Ga. Panel Tightens Language in Ethics Code for Educators

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A Georgia panel is putting the finishing touches this fall on a new code of ethics for educators, after addressing complaints from statewide education groups that the document leaves too much room for interpretation.

Drafted by the Professional Practices Commission--an independent panel responsible under a 10-year-old state law for enforcing a behavioral code for certified educators--the document includes professional principles and standards of conduct covering everything from sexual harassment to fraud.

Educators who violate the mandates in the code could have their certification revoked by the state, explained James J. Carter, the head of the 17-member commission. All the members are practicing educators who were nominated by statewide professional groups and appointed by the state board of education.

Georgia is one of only a few states that have developed similar guidelines for teachers and administrators.

The Washington State Board of Education, for example, developed a code of ethics for educators several years ago that dealt specifically with sexual misconduct and abuse. (See Education Week, Aug. 3, 1988, and Jan. 31, 1990.)

In addition, states such as Texas and New Jersey have adopted stringent conflict-of-interest standards for school officials. (See Education Week, Sept. 22, 1993.)

Those conflict-of-interest rules are largely focused on school board members and administrators with financial decisionmaking authority, however, while the Georgia code would set ethical standards for all professional educators, including classroom teachers.

Beyond 'Thou Shalt Not'

Guidelines adopted by states, unions, or other groups are often vague and difficult to enforce, observed Joanne Kogan, a spokeswoman for the National Board for Professional Teaching Standards.

Moreover, the Georgia proposal goes even farther by seeking to create principles for proper behavior by educators, rather than just establishing prohibitions on unethical activities.

"This code is somewhat novel because it's designed to give instruction to educators, instead of commandments such as, 'Thou shalt not do this,' or 'Thou shalt not do that,''' Mr. Carter said.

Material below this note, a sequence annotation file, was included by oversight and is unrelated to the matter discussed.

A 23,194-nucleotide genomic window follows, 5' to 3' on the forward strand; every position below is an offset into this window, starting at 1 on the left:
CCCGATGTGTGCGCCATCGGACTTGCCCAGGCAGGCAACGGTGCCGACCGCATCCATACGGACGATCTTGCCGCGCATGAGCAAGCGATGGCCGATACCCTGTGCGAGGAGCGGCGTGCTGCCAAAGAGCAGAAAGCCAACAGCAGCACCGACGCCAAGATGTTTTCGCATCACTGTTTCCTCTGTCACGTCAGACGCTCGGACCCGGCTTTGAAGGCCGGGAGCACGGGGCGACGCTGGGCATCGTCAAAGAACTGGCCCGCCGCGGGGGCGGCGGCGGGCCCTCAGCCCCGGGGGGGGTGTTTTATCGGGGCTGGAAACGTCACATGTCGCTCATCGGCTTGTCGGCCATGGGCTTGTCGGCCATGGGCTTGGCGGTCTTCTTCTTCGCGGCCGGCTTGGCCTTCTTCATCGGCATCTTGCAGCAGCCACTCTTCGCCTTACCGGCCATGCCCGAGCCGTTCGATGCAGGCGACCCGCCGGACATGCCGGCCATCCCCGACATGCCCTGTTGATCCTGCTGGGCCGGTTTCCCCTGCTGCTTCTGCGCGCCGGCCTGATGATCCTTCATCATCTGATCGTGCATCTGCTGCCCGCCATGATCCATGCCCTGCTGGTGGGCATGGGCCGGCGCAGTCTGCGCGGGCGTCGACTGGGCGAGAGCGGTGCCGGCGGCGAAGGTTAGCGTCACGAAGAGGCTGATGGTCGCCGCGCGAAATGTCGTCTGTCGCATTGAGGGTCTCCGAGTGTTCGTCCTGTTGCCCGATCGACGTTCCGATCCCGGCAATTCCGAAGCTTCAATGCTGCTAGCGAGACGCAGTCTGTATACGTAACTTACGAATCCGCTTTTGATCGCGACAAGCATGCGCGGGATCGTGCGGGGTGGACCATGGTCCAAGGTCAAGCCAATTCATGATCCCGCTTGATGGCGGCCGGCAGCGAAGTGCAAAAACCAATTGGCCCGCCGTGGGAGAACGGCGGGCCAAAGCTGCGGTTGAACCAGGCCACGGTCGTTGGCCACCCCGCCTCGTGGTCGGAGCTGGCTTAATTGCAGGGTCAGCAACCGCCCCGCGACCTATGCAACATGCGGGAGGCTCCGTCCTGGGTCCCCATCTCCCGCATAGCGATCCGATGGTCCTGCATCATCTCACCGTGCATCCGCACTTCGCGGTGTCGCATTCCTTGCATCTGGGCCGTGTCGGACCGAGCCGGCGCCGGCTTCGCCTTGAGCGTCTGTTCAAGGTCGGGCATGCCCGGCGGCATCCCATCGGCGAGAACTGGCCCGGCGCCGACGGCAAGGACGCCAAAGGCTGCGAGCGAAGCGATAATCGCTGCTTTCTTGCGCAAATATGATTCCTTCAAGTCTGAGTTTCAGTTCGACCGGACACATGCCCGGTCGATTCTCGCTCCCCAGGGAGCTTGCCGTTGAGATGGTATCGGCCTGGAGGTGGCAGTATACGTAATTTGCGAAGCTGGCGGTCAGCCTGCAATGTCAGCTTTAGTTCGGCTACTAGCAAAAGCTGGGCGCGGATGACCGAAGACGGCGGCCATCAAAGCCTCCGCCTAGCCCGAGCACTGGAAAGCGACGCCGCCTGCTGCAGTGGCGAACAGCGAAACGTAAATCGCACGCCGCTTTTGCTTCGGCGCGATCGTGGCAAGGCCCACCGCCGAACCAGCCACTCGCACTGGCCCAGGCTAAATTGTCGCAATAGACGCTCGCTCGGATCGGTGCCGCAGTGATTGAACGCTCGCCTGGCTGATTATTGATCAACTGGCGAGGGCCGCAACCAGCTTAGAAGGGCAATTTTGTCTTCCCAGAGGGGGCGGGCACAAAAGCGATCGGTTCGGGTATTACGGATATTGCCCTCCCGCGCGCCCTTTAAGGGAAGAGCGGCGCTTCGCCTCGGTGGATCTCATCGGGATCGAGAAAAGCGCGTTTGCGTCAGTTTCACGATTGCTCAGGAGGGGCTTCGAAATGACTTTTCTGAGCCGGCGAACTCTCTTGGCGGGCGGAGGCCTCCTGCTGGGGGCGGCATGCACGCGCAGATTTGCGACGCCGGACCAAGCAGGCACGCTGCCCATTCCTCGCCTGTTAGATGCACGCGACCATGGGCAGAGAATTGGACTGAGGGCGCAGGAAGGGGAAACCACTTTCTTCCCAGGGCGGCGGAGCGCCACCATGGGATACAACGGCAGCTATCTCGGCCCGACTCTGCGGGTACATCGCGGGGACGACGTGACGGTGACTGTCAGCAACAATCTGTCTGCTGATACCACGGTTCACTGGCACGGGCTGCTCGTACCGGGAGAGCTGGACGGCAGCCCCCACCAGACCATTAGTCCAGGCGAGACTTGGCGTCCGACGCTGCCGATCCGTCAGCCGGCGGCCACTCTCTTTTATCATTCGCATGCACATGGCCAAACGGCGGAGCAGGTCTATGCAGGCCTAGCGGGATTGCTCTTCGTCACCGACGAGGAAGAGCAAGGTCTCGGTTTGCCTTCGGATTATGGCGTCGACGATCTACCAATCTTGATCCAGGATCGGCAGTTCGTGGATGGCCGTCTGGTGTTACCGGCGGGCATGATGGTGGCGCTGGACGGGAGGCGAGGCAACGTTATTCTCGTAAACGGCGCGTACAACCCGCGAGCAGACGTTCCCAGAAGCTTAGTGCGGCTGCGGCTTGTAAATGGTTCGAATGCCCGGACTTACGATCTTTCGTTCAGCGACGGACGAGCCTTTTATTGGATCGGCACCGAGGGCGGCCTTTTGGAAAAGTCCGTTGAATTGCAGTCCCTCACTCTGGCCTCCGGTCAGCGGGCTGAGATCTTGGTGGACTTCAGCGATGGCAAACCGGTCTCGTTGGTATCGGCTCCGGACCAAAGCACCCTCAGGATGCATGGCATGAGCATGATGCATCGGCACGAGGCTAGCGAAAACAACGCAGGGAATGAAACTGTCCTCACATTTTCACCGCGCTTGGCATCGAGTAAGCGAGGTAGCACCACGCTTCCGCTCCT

"All of us wanted some kind of document that would solve problems before they became problems,'' he added.

Several teachers' groups and school officials' associations, however, expressed concern that the commission overstepped its boundaries when it drafted the code.

The Georgia Association of Educators was one of the chief critics of the panel's first draft of the new guidelines.

For example, the teachers' group objected to a proposed provision stating that educators should "not engage in conduct in school or in any public place which is inconsistent with the standards of acceptable behavior in the community,'' according to Matthew Billups, a lawyer for the 30,000-member organization.

The G.A.E. also criticized the commission's suggestion that educators "treat all school-age children as if they were their own student,'' arguing that the language was overly broad and unenforceable.

The commission later removed both provisions and revised several other points pertaining to educators' relationships with students both in and outside the classroom.

"The language before was a little loose,'' Mr. Carter acknowledged. "Some of the requirements were overly broad and would probably not stand up to constitutional law.''

But the new draft is "concise to the extent that we think we have a document we can live with,'' he said.

Further Changes Sought

Last week, however, the G.A.E. was still pushing for changes in at least two of the provisions in the new draft, including one that defines as "unethical'' an educator's refusal to provide material information in the course of an inquiry by a school district or the commission.

Mr. Billups said the clause would violate teachers' rights by encouraging "self-incrimination.''

In addition, the union is opposing a provision requiring teachers to seek authorization from the local board of education before accepting pay for tutoring students outside of class.

Even so, Mr. Billups continued, G.A.E. officials are not unhappy with the way the process has worked.

"We're not satisfied completely,'' he said, "but we're gratified by the commission's willingness to listen to suggestions from other quarters.''

After hearings are held on the revised draft, a final code will probably be adopted by early next year, Mr. Carter said.

Vol. 13, Issue 09

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